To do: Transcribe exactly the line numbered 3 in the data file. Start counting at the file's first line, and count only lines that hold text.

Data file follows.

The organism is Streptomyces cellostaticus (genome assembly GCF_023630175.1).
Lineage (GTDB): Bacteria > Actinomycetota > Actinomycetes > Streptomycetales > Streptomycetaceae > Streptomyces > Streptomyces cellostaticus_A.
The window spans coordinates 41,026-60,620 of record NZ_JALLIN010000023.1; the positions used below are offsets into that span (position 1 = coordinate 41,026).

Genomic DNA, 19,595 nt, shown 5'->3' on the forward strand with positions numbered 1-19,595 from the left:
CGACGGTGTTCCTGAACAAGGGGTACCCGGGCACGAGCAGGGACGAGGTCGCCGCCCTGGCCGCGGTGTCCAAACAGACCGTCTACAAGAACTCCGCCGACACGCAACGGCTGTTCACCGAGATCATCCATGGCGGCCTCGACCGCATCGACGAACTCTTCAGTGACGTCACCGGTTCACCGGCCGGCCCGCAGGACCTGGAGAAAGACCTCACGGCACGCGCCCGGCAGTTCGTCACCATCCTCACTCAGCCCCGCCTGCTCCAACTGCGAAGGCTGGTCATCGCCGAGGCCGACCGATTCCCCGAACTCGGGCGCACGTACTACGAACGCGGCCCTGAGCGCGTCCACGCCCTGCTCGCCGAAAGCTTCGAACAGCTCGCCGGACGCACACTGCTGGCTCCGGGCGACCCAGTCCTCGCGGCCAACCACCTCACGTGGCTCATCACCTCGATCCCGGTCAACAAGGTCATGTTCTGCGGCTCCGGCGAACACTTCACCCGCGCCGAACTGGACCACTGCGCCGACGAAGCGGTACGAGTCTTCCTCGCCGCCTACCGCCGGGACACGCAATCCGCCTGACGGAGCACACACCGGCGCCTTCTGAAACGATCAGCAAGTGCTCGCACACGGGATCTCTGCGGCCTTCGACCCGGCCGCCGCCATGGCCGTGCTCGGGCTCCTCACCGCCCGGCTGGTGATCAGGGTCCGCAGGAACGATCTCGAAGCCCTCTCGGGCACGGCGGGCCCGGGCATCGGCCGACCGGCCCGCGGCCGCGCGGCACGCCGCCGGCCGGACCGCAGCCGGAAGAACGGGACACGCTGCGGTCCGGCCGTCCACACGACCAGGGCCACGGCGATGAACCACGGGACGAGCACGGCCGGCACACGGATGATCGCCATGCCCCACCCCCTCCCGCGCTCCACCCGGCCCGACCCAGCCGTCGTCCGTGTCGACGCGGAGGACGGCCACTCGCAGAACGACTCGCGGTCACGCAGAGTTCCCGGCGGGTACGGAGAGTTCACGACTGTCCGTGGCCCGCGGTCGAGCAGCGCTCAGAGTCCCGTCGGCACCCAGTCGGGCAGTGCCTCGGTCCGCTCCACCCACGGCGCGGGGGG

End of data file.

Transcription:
The window spans coordinates 41,026-60,620 of record NZ_JALLIN010000023.1; the positions used below are offsets into that span (position 1 = coordinate 41,026).